Just last October, Cadence announced the then-latest generation in its computer vision processor core roadmap, the Tensilica Vision P5. Only seven months later, the Vision P5 has been superseded by the Vision P6 (Figure 1). This rapid product development pace reflects the equally rapid expansion and evolution of embedded computer vision applications. According to Cadence’s Chief Technology Officer Chris Rowen and Director of Product Marketing Pulin Desai, the company's new vision core is the beneficiary of significant experience amassed from an abundance of customers and applications. It's especially optimized for convolutional neural networks (CNNs) and other deep learning techniques.
Figure 1. Only seven months after the introduction of Cadence's Tensilica Vision P5 core, the company has released the Vision P6 successor.
Cadence's analysis of its existing design wins suggested that CNNs implemented on its existing processors were often performance-limited by the amount of on-core multiplier resources. FIR filters and matrix multiplication functions, also common in computer vision applications, exhibited similar constraints. As a result, in Vision P6 the company doubled the number of 16x16 and 16x8 multiply-accumulate (MAC) operations per cycle, respectively to 64 and 128, and quadrupled the number of 8x8 MACs per cycle to 256 (Figure 2).
Figure 2. A significant expansion in the number of integrated multiply-accumulators is a key Vision P6 enhancement, along with increased floating-point precision flexibility.
Vision P6 retains (with comparable speed and bus width) its predecessor's then-newly-added "SuperGather" memory controller, which is performance-optimized for the non-contiguous memory access patterns commonly found in computer vision functions. Since matrix multiplication (for example) involves a high degree of operand reuse, Rowen and Desai explained, the on-core MAC resource expansion could take place without increasing the system memory bandwidth required for this operation. Increasing the number of on-core MACs also didn't, according to them, require a tangible increase in the required amount of on-core registers or routing resources. As such, the overall core size increase for Vision P6 versus Vision P5, on the same process node and with both cores otherwise identically configured, is only around 15%.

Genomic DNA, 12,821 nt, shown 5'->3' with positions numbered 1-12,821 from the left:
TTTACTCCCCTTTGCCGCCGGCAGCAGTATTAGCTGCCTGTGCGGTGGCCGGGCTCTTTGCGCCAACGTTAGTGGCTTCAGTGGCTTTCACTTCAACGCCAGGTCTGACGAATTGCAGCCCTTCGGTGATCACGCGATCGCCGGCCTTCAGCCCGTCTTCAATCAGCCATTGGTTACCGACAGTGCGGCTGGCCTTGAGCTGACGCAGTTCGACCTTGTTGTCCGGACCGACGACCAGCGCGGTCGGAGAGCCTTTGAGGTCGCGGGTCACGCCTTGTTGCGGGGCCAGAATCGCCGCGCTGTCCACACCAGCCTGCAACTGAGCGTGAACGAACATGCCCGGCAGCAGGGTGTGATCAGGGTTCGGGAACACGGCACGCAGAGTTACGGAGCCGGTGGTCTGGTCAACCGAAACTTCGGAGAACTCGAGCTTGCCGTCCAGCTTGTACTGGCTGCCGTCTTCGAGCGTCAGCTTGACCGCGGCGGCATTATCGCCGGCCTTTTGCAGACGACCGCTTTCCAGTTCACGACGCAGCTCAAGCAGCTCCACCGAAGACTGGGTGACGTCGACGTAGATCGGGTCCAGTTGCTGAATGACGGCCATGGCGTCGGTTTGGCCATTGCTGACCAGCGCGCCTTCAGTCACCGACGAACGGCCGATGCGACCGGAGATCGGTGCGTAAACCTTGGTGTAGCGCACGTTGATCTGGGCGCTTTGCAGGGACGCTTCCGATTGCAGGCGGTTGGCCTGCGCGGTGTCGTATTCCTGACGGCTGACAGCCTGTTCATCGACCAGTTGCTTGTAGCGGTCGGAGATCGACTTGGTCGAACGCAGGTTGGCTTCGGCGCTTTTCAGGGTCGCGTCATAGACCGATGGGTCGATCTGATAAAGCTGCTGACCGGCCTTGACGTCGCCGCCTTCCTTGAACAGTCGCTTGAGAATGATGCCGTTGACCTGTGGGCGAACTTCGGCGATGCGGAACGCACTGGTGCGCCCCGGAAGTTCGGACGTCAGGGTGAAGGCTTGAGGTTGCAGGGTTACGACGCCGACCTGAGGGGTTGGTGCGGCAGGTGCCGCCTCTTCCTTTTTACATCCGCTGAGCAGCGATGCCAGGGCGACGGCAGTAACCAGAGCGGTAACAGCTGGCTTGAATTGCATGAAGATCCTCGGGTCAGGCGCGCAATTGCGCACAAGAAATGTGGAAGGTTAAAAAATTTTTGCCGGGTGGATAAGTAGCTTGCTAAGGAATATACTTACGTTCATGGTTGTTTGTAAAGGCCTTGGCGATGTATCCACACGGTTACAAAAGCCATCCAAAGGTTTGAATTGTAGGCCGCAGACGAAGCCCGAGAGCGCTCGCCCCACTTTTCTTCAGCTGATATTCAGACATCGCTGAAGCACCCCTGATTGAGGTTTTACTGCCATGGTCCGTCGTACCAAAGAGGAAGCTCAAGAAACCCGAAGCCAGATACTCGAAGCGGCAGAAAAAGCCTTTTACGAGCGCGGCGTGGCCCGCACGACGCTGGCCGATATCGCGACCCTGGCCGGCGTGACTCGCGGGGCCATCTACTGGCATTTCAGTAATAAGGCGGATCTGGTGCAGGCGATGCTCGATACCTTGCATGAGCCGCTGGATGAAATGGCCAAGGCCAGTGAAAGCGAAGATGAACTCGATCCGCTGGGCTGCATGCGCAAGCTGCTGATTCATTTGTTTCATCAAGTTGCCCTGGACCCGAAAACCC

Speaking of core configuration, with Vision P6 Cadence also expands the versatility of the optional vector floating-point unit (FPU) also first seen in Vision P5. In the prior generation architecture, the FPU was 32-bit only, but the company's subsequent learning revealed that such high precision was often overkill. As such, the FPU in Vision P6 also supports 16-bit precision, leading to both a computational throughput boost and memory space savings when in FP16 mode. The FPU remains optional, because Cadence's research continues to suggest that fixed-point arithmetic is often sufficient and including the FPU in the core brings an unspecified die size impact. However, Rowen and Desai suggested that its inclusion simplified the porting of algorithms originally intended for GPUs, as well as floating point-centric OpenCV algorithms.
Courtesy of Vision P6's Xtensa flexible architectural foundation, additional instructions have been implemented in this generation reflective of added and enhanced core resources such as optional FP16 mode, as well as to reflect other common computer vision customer requests. With that said, existing Vision P5 code will run unchanged on Vision P6. However, by leveraging the various improvements in this latest-generation core, Cadence estimates that you'll achieve up to a quadrupling in peak neural network processing performance, with both core generations running at the same clock speed (1.1 GHz) and on the same process node (16 nm FinFET). The company already has multiple licensee engagements underway, and plans to finalize the core's design by the end of Q3.